He said it was never too late to start a new venture.

“I love the job and have built a lot of relationships here over the years. I believe most producers tend to favour a local independent operator and we have certainly been pleasantly surprised by the depth of local support.”

Matt Beard

Matt Beard said he was gifted the opportunity to work with Terry Ray at Landmark Emerald after Terry’s partner Chaffey Backhouse retired. Prior to that, he worked at Wesfarmers Landmark in Roma, Injune, Katherine, Longreach and Clermont.

After 21 years at Nutrien Harcourts, Mr Beard said it was time to branch out.

“We wanted to make our own decisions, run the business as we see fit and maintain that personal touch with our clients.”

“The three of us have skin in the game and are willing to work hard. We want to maintain a real presence in Central Queensland and the Central Highlands marketing livestock, rural property and machinery sales,” Mr Beard said.

Bryton Virgo

The third wheel, Bryton Virgo started out in the livestock industry early in life. He was just 12 years of age when he started working with his grandfather, well-known agent Des Archer, at the Chinchilla Saleyards. In 2011, he started full-time as an agent, working in Roma before moving to Landmark Emerald.

Darwin’s Andrew Gray celebrates 40 years

A shout out to Darwin-based rural property real estate and agribusiness investment specialist Andrew Gray who is entering his 40th year servicing the Northern Territory and the Kimberley regions.

Andy Gray

Mr Gray recently established AG Land & Livestock after having previously worked for Elders Katherine and Wesfarmers Darwin. In 2007 he founded Territory Rural in partnership with Ruralco, which later became Landmark.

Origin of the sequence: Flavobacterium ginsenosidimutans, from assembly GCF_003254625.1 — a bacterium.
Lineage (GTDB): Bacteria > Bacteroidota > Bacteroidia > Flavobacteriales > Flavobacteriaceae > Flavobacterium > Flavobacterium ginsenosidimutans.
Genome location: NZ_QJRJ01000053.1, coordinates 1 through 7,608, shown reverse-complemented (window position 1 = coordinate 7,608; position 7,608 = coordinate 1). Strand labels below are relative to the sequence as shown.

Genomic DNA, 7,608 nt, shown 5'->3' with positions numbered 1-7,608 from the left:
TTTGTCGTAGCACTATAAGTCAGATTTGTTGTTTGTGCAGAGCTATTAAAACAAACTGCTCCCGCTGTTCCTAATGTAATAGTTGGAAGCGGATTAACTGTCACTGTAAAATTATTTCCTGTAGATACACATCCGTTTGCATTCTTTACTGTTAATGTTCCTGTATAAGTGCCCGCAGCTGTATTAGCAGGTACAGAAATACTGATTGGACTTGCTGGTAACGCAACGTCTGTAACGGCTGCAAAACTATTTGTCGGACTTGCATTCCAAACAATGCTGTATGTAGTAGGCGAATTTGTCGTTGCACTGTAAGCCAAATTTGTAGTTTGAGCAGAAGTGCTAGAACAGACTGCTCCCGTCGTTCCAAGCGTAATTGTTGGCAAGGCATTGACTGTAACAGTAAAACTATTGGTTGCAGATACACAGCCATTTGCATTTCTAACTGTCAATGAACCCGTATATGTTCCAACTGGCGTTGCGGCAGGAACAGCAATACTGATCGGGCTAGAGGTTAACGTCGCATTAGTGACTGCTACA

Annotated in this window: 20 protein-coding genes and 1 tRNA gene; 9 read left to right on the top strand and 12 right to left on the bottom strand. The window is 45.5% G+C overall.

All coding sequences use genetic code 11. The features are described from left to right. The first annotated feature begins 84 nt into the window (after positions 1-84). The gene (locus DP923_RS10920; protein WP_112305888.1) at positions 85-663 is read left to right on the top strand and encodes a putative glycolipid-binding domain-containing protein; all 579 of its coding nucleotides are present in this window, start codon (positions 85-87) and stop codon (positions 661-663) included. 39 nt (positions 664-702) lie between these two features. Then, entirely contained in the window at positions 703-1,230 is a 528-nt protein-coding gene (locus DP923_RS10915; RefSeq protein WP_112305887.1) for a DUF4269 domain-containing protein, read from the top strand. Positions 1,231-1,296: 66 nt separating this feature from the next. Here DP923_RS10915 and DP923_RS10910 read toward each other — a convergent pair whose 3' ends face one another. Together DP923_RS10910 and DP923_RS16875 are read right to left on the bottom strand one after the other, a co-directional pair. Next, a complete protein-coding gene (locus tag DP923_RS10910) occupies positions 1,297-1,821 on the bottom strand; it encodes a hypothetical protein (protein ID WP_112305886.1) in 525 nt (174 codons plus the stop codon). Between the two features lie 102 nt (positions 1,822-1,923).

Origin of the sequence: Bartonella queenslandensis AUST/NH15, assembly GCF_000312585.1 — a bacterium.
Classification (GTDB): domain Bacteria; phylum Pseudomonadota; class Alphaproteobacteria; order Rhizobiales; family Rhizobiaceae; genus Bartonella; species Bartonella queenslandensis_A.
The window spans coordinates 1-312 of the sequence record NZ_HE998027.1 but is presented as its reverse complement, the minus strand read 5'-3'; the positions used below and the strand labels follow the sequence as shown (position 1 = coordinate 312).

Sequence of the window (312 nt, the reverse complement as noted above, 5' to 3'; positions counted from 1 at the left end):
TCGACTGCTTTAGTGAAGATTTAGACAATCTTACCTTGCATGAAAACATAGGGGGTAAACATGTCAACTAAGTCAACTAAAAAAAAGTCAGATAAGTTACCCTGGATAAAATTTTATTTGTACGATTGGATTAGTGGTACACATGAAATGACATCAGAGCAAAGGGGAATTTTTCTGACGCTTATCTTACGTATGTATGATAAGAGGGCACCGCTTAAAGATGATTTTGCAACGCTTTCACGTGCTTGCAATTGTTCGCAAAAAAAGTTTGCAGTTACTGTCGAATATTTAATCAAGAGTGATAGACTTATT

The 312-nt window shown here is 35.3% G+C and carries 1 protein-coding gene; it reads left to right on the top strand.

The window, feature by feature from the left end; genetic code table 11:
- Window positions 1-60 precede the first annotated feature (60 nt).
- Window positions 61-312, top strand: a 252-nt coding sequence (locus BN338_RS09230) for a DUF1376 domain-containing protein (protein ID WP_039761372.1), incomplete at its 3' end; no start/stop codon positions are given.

Mr Gray said he has been blown away by the level of support since venturing out on his own.

“I love what I do, and I love the pastoral industry in the Northern Territory. You have to because it is a big job with lots of miles and dry gullies which can be very expensive.”

In the 1980s stock and station agents were selling pastoral stations, with none of the specialist property agencies active in the NT. When Andrew Gray was charged with selling Kalala, Murranji and Buchanan Stations for Allan Myers in 2005, he became known as a ‘rural property specialist.’

He has witnessed firsthand the maturing of the NT property market.

“In my early days, livestock was valued, not land. A property running 10,000 cattle at $300 a head was automatically listed for $3 million with land and fixed improvements thrown in. In later years, beast area values and carrying capacities were established.”

Mr Gray said it was common practice for buyers to muster cleanskins to pay for a property.

“Many prominent producers established themselves in the NT by using their harvesting skills to build their businesses. The successful ones bit off a fair bit and chewed very hard.”

Mr Gray has been involved in some of the NT’s biggest transactions including Blackbull, Murranji, Larrizona, Flying Fox, Kalala and Inverway Stations – just to name a few.










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  1. Bruce Redpath, 17/02/2023

    Well done Andrew all the best you’ll do well
    A top bloke cheers Redda